SENATOR RYAN: With respect I don’t, Tom. Firstly I’ll say when ministers travel overseas, it’s business class not first class. That was a rule brought in by us. But I think most of my colleagues overwhelmingly appreciate two things – it’s public money, and if you’re going to do something wrong with it, you will get caught. I don’t know many politicians that want to go back to an airport because most people will fly at a minimum, 25 to 26 times a year to Canberra. So people don’t look for excuses to get on a plane in my experience.
ELLIOTT: Eric, hello.
CALLER: Hi Tom. I manage a business in Victoria and the head office is in Western Australia. And I used to go to meetings monthly. I had to fly cattle class. There’s no difference between me flying cattle class and MPs flying cattle class.
But Eric MPs have secret things that ordinary people aren’t allowed to look at. Did you have any secret information like that?
CALLER: Oh, plenty of secret information.
ELLIOTT: Right, but Senator Ryan is that the reason that because you’ve got, I don’t know, secrets of state that you’re beavering away on?
SENATOR RYAN: Well Tom I was just using that as an example. I think it’s the medium of travel – members of parliament, particularly from the outlaying states travel an extraordinary amount. I know people who, when they fly back to Perth for the weekend to do constituent work, to go to the school fete, to go to the school deb, will have 30 hours on the ground before they get back to the airport and fly back to Canberra. That’s pretty gruelling. And I’m not dismissing that other people travel a great deal for work, but in my experience and I used to travel a lot in a corporate job, it is a lot more now as a member of parliament. And these decisions are actually not made by politicians. They’re made by the same people who decide how much judges get paid, senior bureaucrats and the like.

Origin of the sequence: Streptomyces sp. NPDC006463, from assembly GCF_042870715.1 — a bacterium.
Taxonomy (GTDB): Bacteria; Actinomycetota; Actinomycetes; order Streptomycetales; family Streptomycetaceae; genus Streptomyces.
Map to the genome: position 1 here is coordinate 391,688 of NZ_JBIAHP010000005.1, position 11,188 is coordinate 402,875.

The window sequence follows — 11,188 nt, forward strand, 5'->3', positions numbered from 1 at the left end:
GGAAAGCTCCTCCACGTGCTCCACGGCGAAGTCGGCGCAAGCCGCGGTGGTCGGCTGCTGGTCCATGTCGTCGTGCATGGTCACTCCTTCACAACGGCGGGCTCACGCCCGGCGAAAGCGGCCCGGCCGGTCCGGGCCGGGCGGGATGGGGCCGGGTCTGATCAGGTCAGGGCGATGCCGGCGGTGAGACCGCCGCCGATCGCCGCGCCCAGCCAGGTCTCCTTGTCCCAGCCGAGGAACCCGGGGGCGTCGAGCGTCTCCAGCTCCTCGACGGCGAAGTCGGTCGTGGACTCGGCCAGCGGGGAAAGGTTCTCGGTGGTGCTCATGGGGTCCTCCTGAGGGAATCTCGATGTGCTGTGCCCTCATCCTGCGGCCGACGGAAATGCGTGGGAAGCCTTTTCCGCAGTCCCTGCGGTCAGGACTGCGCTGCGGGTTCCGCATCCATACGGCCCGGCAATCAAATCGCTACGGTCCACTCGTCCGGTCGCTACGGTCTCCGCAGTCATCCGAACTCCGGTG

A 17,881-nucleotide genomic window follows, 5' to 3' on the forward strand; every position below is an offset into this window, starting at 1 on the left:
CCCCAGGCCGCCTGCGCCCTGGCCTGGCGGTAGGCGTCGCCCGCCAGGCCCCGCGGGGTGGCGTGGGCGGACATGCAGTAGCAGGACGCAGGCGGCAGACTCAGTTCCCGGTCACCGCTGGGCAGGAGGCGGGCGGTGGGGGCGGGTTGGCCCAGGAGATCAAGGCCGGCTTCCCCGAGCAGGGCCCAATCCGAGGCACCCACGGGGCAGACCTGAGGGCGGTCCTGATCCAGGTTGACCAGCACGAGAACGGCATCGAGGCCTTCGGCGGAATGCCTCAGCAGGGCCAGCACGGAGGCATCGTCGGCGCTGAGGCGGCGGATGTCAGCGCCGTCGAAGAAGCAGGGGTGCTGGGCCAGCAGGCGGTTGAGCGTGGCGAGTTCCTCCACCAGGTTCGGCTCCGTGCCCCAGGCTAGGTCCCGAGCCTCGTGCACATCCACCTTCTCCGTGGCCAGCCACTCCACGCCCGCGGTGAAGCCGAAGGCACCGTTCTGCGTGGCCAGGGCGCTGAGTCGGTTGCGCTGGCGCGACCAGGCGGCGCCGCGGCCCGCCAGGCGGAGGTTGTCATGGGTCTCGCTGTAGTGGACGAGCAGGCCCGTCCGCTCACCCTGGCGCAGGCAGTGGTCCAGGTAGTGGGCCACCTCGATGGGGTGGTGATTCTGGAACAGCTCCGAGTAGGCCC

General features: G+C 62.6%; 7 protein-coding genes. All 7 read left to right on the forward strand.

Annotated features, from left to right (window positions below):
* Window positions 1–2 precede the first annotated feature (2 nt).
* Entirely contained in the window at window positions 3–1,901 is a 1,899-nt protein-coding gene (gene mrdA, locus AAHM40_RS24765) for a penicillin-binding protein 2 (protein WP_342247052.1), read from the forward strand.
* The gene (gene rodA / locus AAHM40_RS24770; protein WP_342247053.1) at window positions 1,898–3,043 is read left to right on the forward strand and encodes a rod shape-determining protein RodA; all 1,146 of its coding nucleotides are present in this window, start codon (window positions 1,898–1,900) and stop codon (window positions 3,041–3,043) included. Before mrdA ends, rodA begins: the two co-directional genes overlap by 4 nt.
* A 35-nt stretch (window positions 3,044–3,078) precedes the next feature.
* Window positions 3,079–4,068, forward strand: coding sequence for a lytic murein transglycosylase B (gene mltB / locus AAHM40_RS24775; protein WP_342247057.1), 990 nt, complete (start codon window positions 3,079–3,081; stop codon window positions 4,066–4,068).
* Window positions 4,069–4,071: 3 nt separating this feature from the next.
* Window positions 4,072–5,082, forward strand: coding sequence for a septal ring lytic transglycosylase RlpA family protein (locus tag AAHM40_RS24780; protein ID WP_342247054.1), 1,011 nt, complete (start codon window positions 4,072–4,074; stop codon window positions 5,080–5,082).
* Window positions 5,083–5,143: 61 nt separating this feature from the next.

ELLIOTT: But who are those people? We never seem to hear who they are. I mean it’s always said it’s done by an external party or sorry and independent party, but I’ve never ever seen anybody put their hand up and say I am one of those people that decides how much politicians get paid.
SENATOR RYAN: If anyone wants to jump on the Google machine and put in Remuneration Tribunal, you’ll bring up the people and you’ll bring up all the rulings they make.
ELLIOTT: Just very quickly, in February you set up the independent parliamentary expenses authority, the IPEA and you’ve now got, which I think is a very good test, the dominant purpose test so that expenses are only claimable if they fit the dominant purpose of parliamentary business. Do you think that, assuming these rules now follow, that we will have less of the sort of rorting that’s gone on in the past?
SENATOR RYAN: Yes. I think the degree of public scrutiny has changed behaviour. When you look back 20 years ago Tom, and I briefly worked up here 20 years ago for a while, things that people would do were very different. Community expectations have changed. Having regular reporting, an independent authority, making it transparent so that I have to explain to someone these very difficult and challenging issues, as well as all my colleagues, I think that actually changes behaviour.
ELLIOTT: Well I will look forward to seeing that in action. Thank you Senator. Senator Scott Ryan, Special Minister of State, he’ll be joining us again in a few weeks’ time.